SPOTLIGHT / Restorative Practices at Kaingaroa Forest Estate

At 200,000 ha, the Kaingaroa forest in New Zealand is one of the largest plantation forests in the Southern hemisphere.

Based in Rotorua the forestry management company, Timberlands, is dedicated to ensuring the 200,000ha Kaingaroa forestry state is improved through its practices, with aspirational goals for biodiversity and restoration of the Central Plateau estate by 2050.

Guided by the United Nations Sustainable Development Goals, which were established in 2015 as a blueprint for achieving peace and prosperity for all species and the planet, Timberlands created its own roadmap for sustainability across the forestry program at Kaingaroa with its Restorative Development Goals.

Created in 2022, these Goals span a wide range of conservation efforts, including the care of endangered species and the fostering of biodiversity throughout the estate.

Much of Abodo’s timber is sourced from the nine forests that make up Kaingaroa, which is one of the largest plantation forests in the southern hemisphere.

A living forest

Located in the Volcanic Plateau about halfway between Rotorua and Taupo, the first plantings of the Kaingaroa forests were made in the early 1900s.

The volcanic, pumice-rich soils make for a fertile and porous forest, with the land now on its forth crop of trees.

The forest is also a natural habitat for a threatened species of endemic kārearea (NZ Falcon) and includes some areas of recreational, historical and environmental significance, such as the Iwitahi Heritage Protection Area, which is home to 28 species of rare, native orchid.

As well as providing and maintaining healthy habitats for these flora and fauna, the Restorative Development Goals include scientific research and engagement with external entities. Consulting with recreational fishing and hunting groups, alongside pest control experts, assists to better enhance their protection. It also includes management and restoration of waterways, reserves and native plantation zones to encourage healthy wildlife habitats and biodiversity.

Kārearea at Kaingaroa

This forest is reputed to have the highest known density of endangered kārearea (NZ Falcon) in the mainland It is especially important that nesting birds are protected within Kaingaroa, so to ensure this, Timberlands retain the larger, mature trees on the edges of the forest for nesting, with the adjacent plains being a common hunting ground for the birds.

Resident kārearea are tagged and monitored by the Wingspan Birds of Prey Trust with the help of sightings by Timberlands staff and forest visitors.

Down with pests

Pest control is imperative to ensuring native bird numbers progress upwards and also to maintain the health of native and young plantation trees. The main culprits in forest areas are possums, which pilfer eggs and feed on native shrubs and trees, while also passing on disease to neighbouring farm animals. Rabbits, hares and wallabies can also be a problem in these forests, especially when seedlings are bedded in.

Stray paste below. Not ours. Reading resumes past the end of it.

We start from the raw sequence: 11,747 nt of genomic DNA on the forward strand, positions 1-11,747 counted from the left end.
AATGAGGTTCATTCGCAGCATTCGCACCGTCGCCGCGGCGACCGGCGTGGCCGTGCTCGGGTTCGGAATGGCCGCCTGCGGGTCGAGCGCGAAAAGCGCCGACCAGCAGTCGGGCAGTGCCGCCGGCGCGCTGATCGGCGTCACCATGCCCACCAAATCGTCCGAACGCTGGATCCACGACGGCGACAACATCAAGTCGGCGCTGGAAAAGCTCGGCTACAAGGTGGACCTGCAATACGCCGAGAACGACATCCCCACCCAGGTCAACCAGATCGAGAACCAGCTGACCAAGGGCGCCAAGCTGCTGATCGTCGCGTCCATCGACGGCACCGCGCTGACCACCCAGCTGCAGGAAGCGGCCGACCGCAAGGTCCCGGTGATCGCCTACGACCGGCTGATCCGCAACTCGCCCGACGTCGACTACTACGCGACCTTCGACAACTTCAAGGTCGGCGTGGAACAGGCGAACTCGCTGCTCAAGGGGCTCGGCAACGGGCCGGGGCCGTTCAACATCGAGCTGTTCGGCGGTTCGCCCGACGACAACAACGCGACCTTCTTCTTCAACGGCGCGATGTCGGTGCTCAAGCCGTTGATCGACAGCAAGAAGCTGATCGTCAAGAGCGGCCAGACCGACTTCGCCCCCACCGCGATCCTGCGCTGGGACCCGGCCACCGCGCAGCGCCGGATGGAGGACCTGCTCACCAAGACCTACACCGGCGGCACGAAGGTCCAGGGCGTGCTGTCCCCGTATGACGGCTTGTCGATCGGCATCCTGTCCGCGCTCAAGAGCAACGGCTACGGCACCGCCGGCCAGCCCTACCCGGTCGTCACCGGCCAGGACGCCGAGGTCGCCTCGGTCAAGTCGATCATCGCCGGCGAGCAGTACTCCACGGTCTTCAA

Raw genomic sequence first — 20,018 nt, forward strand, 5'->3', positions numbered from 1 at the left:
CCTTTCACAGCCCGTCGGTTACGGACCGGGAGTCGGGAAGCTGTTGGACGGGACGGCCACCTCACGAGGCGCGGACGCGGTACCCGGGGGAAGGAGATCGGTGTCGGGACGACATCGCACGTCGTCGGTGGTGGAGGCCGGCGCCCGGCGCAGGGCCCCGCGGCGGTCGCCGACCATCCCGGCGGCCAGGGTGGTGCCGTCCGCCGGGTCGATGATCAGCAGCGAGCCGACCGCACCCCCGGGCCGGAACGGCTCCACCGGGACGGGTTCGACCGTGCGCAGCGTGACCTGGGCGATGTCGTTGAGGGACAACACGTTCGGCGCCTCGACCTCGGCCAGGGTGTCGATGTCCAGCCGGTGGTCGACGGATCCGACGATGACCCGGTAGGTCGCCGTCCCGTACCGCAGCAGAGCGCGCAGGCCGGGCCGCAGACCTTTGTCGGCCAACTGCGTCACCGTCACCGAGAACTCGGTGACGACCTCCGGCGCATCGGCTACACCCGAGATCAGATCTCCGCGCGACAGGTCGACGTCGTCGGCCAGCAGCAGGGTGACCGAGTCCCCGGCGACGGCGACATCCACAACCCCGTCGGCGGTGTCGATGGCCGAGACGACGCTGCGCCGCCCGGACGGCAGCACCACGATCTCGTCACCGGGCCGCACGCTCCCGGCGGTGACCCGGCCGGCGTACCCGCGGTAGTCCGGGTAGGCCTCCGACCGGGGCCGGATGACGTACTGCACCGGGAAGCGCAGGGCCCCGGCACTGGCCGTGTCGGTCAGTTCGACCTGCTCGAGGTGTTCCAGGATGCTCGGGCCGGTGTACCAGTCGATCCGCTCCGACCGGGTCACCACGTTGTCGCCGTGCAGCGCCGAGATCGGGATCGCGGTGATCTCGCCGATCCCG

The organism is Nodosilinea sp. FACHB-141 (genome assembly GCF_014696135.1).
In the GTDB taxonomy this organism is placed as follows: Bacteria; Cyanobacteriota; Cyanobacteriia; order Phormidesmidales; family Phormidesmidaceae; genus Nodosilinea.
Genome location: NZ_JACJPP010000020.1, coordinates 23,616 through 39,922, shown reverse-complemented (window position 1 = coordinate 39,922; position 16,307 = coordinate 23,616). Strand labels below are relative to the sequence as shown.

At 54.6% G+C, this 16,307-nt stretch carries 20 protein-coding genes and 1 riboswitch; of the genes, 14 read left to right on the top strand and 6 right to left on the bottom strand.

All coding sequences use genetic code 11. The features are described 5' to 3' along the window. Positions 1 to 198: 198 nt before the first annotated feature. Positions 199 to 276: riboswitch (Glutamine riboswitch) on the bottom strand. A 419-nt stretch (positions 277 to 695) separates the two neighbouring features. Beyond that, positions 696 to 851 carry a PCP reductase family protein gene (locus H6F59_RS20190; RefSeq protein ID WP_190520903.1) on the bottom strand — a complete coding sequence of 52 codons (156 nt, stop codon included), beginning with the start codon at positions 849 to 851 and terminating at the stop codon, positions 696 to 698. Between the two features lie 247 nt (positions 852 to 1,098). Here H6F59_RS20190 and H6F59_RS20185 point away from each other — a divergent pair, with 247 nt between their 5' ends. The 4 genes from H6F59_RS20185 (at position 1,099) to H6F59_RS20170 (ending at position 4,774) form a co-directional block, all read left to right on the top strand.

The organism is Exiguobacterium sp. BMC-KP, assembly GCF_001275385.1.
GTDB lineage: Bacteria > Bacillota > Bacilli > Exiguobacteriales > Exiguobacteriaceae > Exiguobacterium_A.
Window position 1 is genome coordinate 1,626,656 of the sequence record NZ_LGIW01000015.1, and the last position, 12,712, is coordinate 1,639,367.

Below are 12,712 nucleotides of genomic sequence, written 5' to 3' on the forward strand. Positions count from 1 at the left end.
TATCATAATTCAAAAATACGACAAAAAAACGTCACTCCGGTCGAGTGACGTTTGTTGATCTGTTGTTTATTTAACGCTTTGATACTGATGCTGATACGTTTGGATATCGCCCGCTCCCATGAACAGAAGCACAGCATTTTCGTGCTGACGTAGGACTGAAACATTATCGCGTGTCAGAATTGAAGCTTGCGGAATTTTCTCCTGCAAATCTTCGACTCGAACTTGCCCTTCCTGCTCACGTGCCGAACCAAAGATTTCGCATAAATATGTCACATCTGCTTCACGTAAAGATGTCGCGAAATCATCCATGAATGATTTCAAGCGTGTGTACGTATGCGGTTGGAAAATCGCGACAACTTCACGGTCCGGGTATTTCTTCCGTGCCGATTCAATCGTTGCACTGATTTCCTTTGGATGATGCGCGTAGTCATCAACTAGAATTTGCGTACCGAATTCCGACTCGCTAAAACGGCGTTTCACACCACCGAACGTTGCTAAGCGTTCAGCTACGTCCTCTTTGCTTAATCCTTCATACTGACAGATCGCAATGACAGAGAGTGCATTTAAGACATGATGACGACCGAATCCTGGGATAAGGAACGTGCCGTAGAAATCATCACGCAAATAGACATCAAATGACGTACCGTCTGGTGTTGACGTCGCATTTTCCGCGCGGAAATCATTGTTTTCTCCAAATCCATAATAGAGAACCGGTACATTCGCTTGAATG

Coordinating efforts with entities such as the Department of Conservation and Ospri’s TB Free Programme, Timberlands engages pest control experts to target these introduced species. The goal is for Kaingaroa to become predator free at Timberlands’ own cost, rather than through government assistance.

Variety is the spice of (forest) life

As part of Timberlands’ pledge for biodiversity and also to maintain its Forest Stewardship Council ® certification at Kaingaroa, which as of 2023 requires 10% of any New Zealand plantation forest to be set aside as native reserve, Kaingaroa so far contains 17,101 hectares of native conservation area.

This includes tussocked, hilly areas as well as old growth trees and vegetation. A recent project involves working with local Iwi in establishing native plantings, beginning with kanuka as a cover crop, around pa sites (traditional fortified villages) and riparians in the catchments of Waitahanui and Rotoehu.

While the majority of the plantation timber at Kaingaroa is fast growing radiata pine along with stands of Douglas fir, the forests also contain 48 other species, which helps to maintain biodiversity and provide variety for the timber industry. Research for these plantings, which consist mainly of Eucalyptus species, has been undertaken with the Specialty Wood Products Partnership (SWP) program.

Laying waste to wildings

Wilding conifers cause problems to conservation areas around the country, with their fast-growing and easy-spreading seed. These invasive species must be managed in order for native trees and vegetation to have room to grow. For Timberlands, controlling these wildings not only aligns with their Restorative Development Goals but is also mandated by the Principles for Commercial Plantation Forest Management in New Zealand (ES207).

Timberlands engages an environmental consulting agency to target the areas where wildling control is required, such as around the banks of the Rangitaiki River and Mount Tarawera. This is an ongoing process, with trees removed through a mixture of machinery and manual pulling.

Flourishing into the future

With these goals at the forefront of every action taken by Timberlands in the management of the forest, Kaingaroa has the potential to be much improved through the forestry process, contributing to the greater good of the country in terms of its native taonga – wildlife and trees – as well as the financial security and health of its people.

For Abodo, the knowledge that this source of our timber has sustainability and restoration written into its management is incredibly important for enabling us to meet our values – and we wouldn’t have it any other way.

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